3 votes – Paul Pierce. An outstanding game from Pierce, from his sharp shooting (9/15), to his rebounding (a playoff high 13), to his passing (5 assists). He controlled the game just as he did in the close-out game of the 2008 Conference Finals, a great way to finish his best series of the 2010 playoffs so far. If Pierce really is hitting his straps, it couldn’t have come at a better time with Ron Artest looming in the Finals. That is, for me, the single more important and intriguing match up of this years Finals.

2 votes – Nate Robinson. The pocket rocket who steadied the ship in the second quarter for Boston when Orlando should have cut the deficit.  Continues the tradition of 2009 Eddie House and 2008 James Posey.

1 vote – Ray Allen. Hit a couple of back-to-back threes early in the third that crushed Orlando’s spirit. That’s when I knew the game was over. Random Kobe vs Ray historical note: check the list of all-time 3-point FG leaders for the playoffs. Kobe and Ray currently in 4th and 5th position, and you think would finish 2nd and 3rd on that list by the time they retire.

AP Photo/Chris Carlson

The Lakers v Suns game was a ripper, for all sorts of reasons. We got to see Vujacic smack Dragic in the face, then Dragic go on to lead an epic Suns rally, then Kobe completely murder the game in typical cold-blooded fashion. Words really can’t describe some of the ridiculous shots Kobe hit in this game, so I’ll go to the video:

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And then there’s these quotes:

“Kobe’s so good, he makes incredible normal for us.” – Lamar Odom
“Those aren’t shooters shots, they’re scorers shots. Those are best-player-in-the-game type shots.” – Steve Nash
“I always thought he was the best player in basketball, and I don’t think it’s even close” – Alvin Gentry

It was that kind of game for Kobe, capping off one of the best playoff series of his career. Some are even calling it his best, but to me that mantle belongs to the 2008 Conference Finals against the Spurs, when Kobe was in career-best form. In Game 1 of that series he scored 25 points in the second half to rally the Lakers from a 20-point deficit – the 2nd largest second-half  rally in NBA playoff history. In Game 5 of that series he scored 39, including 17 in the fourth quarter as the Lakers came back from being 17-down to win (and advance to the Finals). That was a tough defensively-minded Spurs team who draped Kobe with Bowen, Finley, Ginobili and Barry, not to mention Tim Duncan on the interior. Doing what he did to the Spurs in that series ranks above what he did the Suns this time, but it wasn’t far off.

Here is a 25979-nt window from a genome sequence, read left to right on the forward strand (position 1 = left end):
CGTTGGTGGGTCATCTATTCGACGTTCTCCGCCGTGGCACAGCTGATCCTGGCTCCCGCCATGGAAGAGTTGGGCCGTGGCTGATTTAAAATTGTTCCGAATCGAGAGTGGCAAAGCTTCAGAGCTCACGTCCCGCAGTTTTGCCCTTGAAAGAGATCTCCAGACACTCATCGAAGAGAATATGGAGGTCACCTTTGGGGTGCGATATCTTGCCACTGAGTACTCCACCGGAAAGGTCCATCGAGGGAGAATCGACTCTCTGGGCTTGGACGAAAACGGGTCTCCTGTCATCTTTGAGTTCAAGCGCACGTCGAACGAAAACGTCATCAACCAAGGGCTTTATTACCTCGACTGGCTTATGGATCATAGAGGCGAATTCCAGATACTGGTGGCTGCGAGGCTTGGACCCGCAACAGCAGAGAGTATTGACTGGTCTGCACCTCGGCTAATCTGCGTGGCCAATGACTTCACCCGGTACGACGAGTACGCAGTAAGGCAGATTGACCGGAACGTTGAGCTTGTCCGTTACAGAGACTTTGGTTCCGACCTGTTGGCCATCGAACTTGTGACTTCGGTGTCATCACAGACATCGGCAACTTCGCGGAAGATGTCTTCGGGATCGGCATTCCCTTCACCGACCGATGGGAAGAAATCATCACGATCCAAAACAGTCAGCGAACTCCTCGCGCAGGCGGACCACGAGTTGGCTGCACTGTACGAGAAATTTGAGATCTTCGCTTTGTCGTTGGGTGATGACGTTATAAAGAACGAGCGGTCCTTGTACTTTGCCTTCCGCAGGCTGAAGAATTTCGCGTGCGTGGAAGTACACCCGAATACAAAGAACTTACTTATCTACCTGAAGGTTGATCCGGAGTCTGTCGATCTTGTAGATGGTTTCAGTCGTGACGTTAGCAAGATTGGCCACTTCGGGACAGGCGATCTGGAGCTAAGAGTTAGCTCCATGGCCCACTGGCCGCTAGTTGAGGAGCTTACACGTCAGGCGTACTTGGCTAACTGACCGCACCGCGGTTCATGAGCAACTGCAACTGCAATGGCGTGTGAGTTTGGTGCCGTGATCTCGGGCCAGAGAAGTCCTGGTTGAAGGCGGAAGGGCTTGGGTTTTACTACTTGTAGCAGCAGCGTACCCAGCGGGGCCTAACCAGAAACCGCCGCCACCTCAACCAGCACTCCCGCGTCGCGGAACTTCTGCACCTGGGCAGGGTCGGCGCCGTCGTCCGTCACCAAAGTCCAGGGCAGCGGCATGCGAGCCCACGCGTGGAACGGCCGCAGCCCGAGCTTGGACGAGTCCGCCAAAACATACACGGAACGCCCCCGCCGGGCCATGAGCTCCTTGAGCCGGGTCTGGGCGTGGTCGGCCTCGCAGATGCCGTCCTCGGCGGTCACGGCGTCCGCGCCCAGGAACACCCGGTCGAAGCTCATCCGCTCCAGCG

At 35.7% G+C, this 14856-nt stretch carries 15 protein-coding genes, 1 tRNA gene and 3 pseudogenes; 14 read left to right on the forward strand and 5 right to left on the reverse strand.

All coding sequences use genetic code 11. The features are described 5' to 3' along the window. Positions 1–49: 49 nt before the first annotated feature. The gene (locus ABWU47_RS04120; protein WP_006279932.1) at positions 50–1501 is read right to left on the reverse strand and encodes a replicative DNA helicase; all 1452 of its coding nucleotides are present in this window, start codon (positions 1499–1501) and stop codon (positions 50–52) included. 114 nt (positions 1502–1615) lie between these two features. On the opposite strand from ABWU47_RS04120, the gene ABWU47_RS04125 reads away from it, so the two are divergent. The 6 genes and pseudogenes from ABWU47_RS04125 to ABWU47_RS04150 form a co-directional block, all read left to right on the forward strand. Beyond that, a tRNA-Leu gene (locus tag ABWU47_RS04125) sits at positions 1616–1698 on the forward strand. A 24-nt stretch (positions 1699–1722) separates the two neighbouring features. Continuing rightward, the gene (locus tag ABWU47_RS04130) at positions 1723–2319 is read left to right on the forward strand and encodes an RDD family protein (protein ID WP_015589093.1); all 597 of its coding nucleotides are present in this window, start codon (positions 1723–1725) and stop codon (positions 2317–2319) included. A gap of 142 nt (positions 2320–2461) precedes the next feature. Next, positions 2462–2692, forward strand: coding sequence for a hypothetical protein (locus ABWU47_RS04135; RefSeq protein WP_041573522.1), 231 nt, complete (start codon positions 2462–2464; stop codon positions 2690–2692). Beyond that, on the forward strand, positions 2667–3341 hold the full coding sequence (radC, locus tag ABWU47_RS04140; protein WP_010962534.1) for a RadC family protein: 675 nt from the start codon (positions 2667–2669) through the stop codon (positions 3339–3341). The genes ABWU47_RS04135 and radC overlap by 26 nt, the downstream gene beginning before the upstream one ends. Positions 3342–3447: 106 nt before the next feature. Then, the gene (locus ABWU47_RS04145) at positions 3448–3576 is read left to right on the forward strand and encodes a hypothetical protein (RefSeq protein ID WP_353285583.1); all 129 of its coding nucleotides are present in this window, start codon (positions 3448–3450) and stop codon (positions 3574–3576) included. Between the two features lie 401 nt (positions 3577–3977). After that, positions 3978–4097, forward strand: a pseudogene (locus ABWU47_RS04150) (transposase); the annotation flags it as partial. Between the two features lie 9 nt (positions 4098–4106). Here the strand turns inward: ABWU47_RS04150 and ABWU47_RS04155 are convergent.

The question I’m left asking more than anything is how Kobe Bryant, in his 14th NBA season, is able to keep playing at this level. And it’s not just an elite level. It’s a best-player-in-the-game type level. It smacks history in the face because he shouldn’t be able to still dominate games like this, and as he begins to move past Jordan in games and seasons played (he passed MJ on the all-time playoff minutes list this week), it seems Kobe’s legacy is destined be likened more to Kareem’s than His Airness. Kareem won Finals MVP’s 14 years apart (’71 and ’85), and while Kobe never won a Finals MVP early enough in his career to equal that feat, he seems to be one of the few players in NBA history who could seriously challenge that 14-year span of elite play.

Having already answered the critics by winning a title as The Man last year, Kobe now has chance to reach very rarefied air. Not only would a 5th title put him equal with Magic Johnson, probably cementing his position as the greatest ever Laker, but doing it against the Celtics would hold even more special importance. Not only because it’s revenge for 2008, or because it’s the greatest rivalry in NBA history. But because it’s against a team with three future Hall of Famers, and the only team in the league who could mount an argument for being “better” than the Lakers. You couldn’t argue that last year. Last year’s victory over Orlando left me feeling a bit hollow about the Lakers championship, and I was doubting whether they could have replicated the feat against a healthy Boston team:

I don’t mean to take anything away from LA. You can only be as good as your opposition, and this championship is not tainted in any way shape or form. But beating Orlando in five games like they did, just seemed a little… anticlimactic. Like sitting through a twenty minute porno without the money shot. If they had knocked off Cleveland it would have at least proved the winner of the Kobe-Lebron debate. If they topped the Celtics it would have proved they’d grown into the hard-assed team we thought they couldn’t become.  But beating the baby-faced Magic reeking of ‘happy-to-be-there’ syndrome, kind of proves… nothing.

This is the challenge that lies ahead for Kobe Bryant and the Lakers. Beating the Celtics in these finals is worth more than a ring and a championship trophy. It’s proving unequivocally they’re one of the greatest teams ever, that Kobe is peerless in today’s game. Last year’s championship was about greatness. This year it’s about immortality.